Confronting Injustice by Providing Care in Chiapas

Published by PIHC on

Confronting Injustice by Providing Care in Chiapas

Cecilia Gálvez became a nurse to support her community in Chiapas, Mexico, but is now facing extreme challenges as violence escalates in the region

Posted June 17, 2024

A nurse feeds a newborn in the special care baby unit at PIH-supported Koidu Government Hospital where a team of doctors and nurses provide advanced, lifesaving care for premature and otherwise endangered babies. Photo by Caitlin Kleiboer / PIH.

Cecilia Gálvez has been a nurse with Compañeros En Salud, as Partners In Health is known locally in Mexico, for nine years. Although she’s overcome many challenges in her career leading to her becoming a nurse supervisor in 2020, this year has brought unique distress as Chiapas has become a stronghold for organized crime.  

After growing up in Salvador Urbina, a small community in the Frailesca region of Chiapas, Gálvez witnessed firsthand how challenging it was for her family and friends to access health care, given the remoteness of her community and cost of transportation—among other challenges. Unable to allow this injustice to continue, she decided she wanted to be a nurse and support her community.  

In 2014, the Mexican Ministry of Health built a clinic in Gálvez’s community, and Compañeros En Salud began working in the community as well. Compañeros En Salud has worked in the state of Chiapas since 2011 in partnership with the Ministry of Health.  

Gálvez began her work with Compañeros En Salud as an acompañante, or community health worker, and as a clinic assistant, where she learned to triage patients, make home visits to chronically ill people, classify medications in the pharmacy, and do sutures. While she was working, she began attending nursing school four hours away on the weekends. Despite the challenges, she never lost sight of her original inspiration—which continues to keep her going to this day.  

“My family and my community are the driving force to keep going, because [access to health care] is what I want for them,” Gálvez shares.

Photo by Asher Habinshuti / PIH

After graduating, she continued with Compañeros En Salud, working as a community nurse in the region where she was once a patient. Since 2020, she has been a clinical supervisor, mentoring nursing and medical interns doing their required year of social service at rural clinics.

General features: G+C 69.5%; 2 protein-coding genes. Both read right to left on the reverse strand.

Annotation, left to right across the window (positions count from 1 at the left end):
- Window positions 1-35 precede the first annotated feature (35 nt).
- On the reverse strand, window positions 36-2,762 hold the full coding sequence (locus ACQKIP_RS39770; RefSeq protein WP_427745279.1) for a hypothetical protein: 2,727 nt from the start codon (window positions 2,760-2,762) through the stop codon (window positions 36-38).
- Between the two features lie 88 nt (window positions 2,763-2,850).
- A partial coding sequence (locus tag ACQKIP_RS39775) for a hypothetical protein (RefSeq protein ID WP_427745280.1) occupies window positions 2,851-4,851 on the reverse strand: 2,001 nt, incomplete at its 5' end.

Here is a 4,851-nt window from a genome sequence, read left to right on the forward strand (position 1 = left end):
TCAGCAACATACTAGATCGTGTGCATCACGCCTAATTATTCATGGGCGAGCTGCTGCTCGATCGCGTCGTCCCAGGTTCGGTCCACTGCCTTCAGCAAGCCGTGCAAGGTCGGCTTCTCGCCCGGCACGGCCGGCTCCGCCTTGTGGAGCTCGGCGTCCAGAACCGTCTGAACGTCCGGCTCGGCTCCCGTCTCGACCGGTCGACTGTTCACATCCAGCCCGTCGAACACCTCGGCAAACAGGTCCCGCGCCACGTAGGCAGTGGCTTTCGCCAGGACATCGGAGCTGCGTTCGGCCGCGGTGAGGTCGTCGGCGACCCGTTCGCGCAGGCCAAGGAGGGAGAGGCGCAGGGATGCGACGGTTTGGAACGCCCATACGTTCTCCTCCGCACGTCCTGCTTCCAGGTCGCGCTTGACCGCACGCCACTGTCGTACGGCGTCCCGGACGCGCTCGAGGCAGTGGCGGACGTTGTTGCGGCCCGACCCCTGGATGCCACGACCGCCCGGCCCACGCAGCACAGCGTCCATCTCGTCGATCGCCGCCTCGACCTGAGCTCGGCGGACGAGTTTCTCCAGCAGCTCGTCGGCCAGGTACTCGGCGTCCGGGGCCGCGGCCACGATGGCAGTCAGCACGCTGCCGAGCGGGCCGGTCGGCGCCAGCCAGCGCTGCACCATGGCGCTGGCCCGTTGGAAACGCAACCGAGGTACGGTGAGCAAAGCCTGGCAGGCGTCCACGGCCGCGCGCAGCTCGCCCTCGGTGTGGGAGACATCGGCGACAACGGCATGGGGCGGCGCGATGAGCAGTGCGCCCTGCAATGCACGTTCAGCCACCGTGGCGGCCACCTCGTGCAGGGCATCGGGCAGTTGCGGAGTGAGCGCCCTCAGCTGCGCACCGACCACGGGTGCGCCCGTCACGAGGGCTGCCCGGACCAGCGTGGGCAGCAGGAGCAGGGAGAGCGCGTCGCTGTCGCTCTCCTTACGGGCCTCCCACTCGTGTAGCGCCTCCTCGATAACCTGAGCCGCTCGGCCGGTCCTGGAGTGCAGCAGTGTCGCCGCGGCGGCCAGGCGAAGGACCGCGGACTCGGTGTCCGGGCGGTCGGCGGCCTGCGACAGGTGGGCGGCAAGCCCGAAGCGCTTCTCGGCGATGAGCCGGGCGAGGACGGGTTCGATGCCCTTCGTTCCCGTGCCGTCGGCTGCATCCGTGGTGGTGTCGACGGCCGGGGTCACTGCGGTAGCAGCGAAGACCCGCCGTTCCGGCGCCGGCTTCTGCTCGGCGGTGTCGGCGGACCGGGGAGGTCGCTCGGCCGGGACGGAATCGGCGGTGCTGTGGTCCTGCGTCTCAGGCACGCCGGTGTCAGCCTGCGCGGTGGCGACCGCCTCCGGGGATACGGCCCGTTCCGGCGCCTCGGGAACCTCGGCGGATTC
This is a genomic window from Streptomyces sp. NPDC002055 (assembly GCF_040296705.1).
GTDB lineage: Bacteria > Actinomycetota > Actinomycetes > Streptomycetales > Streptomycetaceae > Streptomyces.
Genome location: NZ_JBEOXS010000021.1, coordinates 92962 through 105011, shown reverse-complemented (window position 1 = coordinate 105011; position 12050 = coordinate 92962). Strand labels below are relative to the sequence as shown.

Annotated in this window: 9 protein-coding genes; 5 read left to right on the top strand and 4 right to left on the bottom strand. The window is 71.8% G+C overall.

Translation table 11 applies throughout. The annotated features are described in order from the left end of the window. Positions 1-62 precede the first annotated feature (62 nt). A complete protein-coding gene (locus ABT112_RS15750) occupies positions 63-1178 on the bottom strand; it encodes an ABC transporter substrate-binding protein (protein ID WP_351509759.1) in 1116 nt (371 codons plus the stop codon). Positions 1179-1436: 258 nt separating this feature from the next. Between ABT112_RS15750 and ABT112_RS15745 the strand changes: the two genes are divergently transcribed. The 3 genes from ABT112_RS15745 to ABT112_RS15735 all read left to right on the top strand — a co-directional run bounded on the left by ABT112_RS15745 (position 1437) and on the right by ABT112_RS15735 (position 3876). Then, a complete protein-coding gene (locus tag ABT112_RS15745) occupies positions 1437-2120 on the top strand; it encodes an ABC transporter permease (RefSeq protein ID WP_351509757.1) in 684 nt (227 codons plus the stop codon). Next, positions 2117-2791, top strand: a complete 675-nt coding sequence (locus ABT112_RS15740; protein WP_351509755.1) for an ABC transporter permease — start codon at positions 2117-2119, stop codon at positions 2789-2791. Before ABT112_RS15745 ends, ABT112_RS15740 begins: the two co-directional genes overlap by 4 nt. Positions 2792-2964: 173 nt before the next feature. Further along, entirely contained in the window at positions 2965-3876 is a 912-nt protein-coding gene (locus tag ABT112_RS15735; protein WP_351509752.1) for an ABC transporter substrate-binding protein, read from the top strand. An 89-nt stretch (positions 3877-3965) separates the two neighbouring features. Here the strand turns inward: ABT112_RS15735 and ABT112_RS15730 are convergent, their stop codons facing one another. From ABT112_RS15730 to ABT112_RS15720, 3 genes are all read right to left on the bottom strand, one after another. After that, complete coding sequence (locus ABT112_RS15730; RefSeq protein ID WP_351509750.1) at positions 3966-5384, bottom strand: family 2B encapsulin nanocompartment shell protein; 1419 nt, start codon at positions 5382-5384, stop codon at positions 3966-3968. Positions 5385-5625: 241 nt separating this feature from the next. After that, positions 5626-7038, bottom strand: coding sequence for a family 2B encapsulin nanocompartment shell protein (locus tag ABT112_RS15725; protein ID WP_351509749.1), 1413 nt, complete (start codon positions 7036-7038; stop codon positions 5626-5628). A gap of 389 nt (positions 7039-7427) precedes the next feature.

Unfortunately, this year has pulled her home community into a state of conflict—impacting her family, friends, and patients. An increase in organized crime activity and instability in Chiapas have added extreme obstacles to the work of Compañeros En Salud. This year is also an election year in Mexico, which has added to the complexity of the situation.  Chiapas, the poorest state in the country, has been one of the worst-hit by these challenges.  

As rival groups continue to fight for control of the region, Gálvez and Compañeros En Salud refuse to abandon their community and patients. The work continues despite widespread worry.

“It has been difficult to work under this situation of insecurity because it is discouraging,” Gálvez says. “You can no longer work safely, knowing that at any moment your life could be taken away from you.

“There’s great uncertainty across society. You leave [home], but you don’t know if you’ll return,” she continues. “Before, I used to focus only on the problems with the health clinic team and the community. Now, I have to devote energy to monitoring my surroundings for a possible attack.”  

Despite this new fear, she remains committed to making life better for her patients as their nurse and neighbor.  

“[I would like to] improve the community’s access to health care services, also change the way they think about health risks, and [encourage them] to leave their comfort zone to improve habits and, in the end, their health,” she says.  

Gálvez has been working on how to take care of herself during this time as well. Leaning on her community, and enforcing healthy habits, has helped her manage the stress caused by ongoing violence and instability.

“Going for walks and eating healthy has helped me feel better,” Gálvez shares. “Also, having a support network of family and friends means I can feel more collective support and also take quality time for myself.”

As a nurse, Gálvez knows the value of protecting your health and that of your community. Bravely, she continues to show up every day for her patients and colleagues at Compañeros En Salud. 

Originally published on pih.org

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